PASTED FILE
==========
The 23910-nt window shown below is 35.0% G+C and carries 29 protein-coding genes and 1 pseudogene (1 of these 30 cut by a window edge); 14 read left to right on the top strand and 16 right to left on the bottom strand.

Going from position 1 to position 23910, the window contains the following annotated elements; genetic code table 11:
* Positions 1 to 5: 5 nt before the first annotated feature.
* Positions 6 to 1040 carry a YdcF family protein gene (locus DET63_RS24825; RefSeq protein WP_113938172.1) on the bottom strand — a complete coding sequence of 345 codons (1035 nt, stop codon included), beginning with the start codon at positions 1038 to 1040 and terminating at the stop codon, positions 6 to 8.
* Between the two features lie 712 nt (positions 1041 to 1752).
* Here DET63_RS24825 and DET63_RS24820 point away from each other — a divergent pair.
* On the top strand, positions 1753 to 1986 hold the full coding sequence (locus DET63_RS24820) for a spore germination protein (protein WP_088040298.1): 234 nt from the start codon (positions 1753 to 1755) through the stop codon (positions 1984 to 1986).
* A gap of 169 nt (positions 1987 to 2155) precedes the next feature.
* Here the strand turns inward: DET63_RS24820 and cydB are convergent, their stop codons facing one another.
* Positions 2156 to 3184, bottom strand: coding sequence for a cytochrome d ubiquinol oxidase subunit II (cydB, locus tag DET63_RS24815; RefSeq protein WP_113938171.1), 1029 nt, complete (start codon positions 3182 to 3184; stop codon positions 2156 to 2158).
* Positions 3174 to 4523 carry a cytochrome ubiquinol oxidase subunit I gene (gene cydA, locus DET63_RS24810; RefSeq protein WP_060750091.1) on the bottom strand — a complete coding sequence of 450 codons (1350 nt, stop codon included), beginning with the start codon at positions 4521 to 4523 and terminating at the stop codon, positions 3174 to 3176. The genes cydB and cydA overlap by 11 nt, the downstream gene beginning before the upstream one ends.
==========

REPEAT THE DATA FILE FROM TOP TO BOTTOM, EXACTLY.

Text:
The 23910-nt window shown below is 35.0% G+C and carries 29 protein-coding genes and 1 pseudogene (1 of these 30 cut by a window edge); 14 read left to right on the top strand and 16 right to left on the bottom strand.

Going from position 1 to position 23910, the window contains the following annotated elements; genetic code table 11:
* Positions 1 to 5: 5 nt before the first annotated feature.
* Positions 6 to 1040 carry a YdcF family protein gene (locus DET63_RS24825; RefSeq protein WP_113938172.1) on the bottom strand — a complete coding sequence of 345 codons (1035 nt, stop codon included), beginning with the start codon at positions 1038 to 1040 and terminating at the stop codon, positions 6 to 8.
* Between the two features lie 712 nt (positions 1041 to 1752).
* Here DET63_RS24825 and DET63_RS24820 point away from each other — a divergent pair.
* On the top strand, positions 1753 to 1986 hold the full coding sequence (locus DET63_RS24820) for a spore germination protein (protein WP_088040298.1): 234 nt from the start codon (positions 1753 to 1755) through the stop codon (positions 1984 to 1986).
* A gap of 169 nt (positions 1987 to 2155) precedes the next feature.
* Here the strand turns inward: DET63_RS24820 and cydB are convergent, their stop codons facing one another.
* Positions 2156 to 3184, bottom strand: coding sequence for a cytochrome d ubiquinol oxidase subunit II (cydB, locus tag DET63_RS24815; RefSeq protein WP_113938171.1), 1029 nt, complete (start codon positions 3182 to 3184; stop codon positions 2156 to 2158).
* Positions 3174 to 4523 carry a cytochrome ubiquinol oxidase subunit I gene (gene cydA, locus DET63_RS24810; RefSeq protein WP_060750091.1) on the bottom strand — a complete coding sequence of 450 codons (1350 nt, stop codon included), beginning with the start codon at positions 4521 to 4523 and terminating at the stop codon, positions 3174 to 3176. The genes cydB and cydA overlap by 11 nt, the downstream gene beginning before the upstream one ends.